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OUR LAST CHANCE TO PROTECT SPAWNING PERMIT

Voice your support for a four-month closure at Western Dry Rocks. The future of the Keys permit fishery depends on it.

In recent weeks, the Florida Fish and Wildlife Conservation Commission (FWC) hosted three virtual workshops to gather public comment on the proposed four-month no fishing closure at Western Dry Rocks, the most important permit spawning site in the Lower Keys.

The four-month closure, guided by science and supported by a broad coalition of major fishing and conservation organizations, already was a compromise between full closure of the site and doing nothing at all to improve fishery management.

A two-month closure has been approved as a draft rule, but such a short closure will fail to adequately protect spawning permit and other species at the site.

It’s not too late to submit your own comment to FWC supporting the four-month closure. This will be our last chance to make our voices heard and help ensure that spawning permit receive the protection they deserve.

Click HERE to submit your comment online. Even if you submitted a comment last spring, it is important that you do so again as part of this public comment period.

Why does BTT support a four-month closure?

  • When spawning aggregations are protected, the predictable outcomes are more abundant fish populations with a greater abundance of larger fish in the surrounding area.
  • When anglers fish spawning aggregations, the largest trophy fish are the most vulnerable because they stay at the aggregation sites the longest. And for permit, the largest fish are also harder to land, making them more likely to be eaten by sharks. Fishing spawning aggregations takes away the trophy fish from our fishery. If left alone at their aggregations, those trophy permit would return to their home areas and be available to target year-round throughout the Lower Keys.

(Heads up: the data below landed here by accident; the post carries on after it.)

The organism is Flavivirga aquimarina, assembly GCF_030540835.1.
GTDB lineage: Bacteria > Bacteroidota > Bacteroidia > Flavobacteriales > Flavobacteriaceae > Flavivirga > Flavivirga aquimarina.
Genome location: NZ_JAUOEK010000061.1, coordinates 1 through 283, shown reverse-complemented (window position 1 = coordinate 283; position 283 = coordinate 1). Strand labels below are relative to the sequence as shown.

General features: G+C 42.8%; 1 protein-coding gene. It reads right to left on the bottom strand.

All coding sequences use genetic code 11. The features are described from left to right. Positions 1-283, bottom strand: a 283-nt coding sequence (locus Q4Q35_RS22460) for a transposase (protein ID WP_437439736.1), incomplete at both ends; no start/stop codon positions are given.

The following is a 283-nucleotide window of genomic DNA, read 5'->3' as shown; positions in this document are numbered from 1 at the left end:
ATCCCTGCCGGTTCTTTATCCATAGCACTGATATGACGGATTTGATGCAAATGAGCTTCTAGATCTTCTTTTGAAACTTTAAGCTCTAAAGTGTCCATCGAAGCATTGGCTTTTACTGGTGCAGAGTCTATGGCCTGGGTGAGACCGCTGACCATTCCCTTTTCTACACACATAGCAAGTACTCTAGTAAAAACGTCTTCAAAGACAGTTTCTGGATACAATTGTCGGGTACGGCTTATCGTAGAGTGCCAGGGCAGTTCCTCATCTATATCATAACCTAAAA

• BTT tracked the spawning migrations of over 150 permit over the last five years, and identified several spawning sites for permit. Of those spawning sites, Western Dry Rocks is the most important. 71% of the permit that were tagged on the flats in the Lower Keys went to Western Dry Rocks to spawn. BTT tagged 13 fish at Western Dry Rocks—10 of those fish returned to the flats in the Lower Keys.
  • Though harvest for permit is prohibited in the Keys during the spawning season, predation on hooked permit at Western Dry Rocks is unsustainable. BTT and our collaborators conducted two studies to determine how many permit are eaten by sharks at Western Dry Rocks and at other places. In both studies, 35% – 39% of permit hooked at Western Dry Rocks were eaten by sharks prior to being landed.
  • Protecting spawning fish for only two months has proven not to work. The Gulf of Mexico Fisheries Council enacted a May-June spawning season closure at Riley’s Hump (a spawning site similar to Western Dry Rocks in the Dry Tortugas) in 1992 to protect spawning mutton snapper. Following the closure, fishing effort continued for mutton snapper in April and July on spawning fish. Because of the high volume of spawning fish harvested in April and July, the fishery did not improve as expected. However, when Riley’s Hump was granted a full year closure in in 2001, within three years, mutton snapper aggregations began to show signs of recovery, and in 10-15 years, the fishery in the surrounding area improved.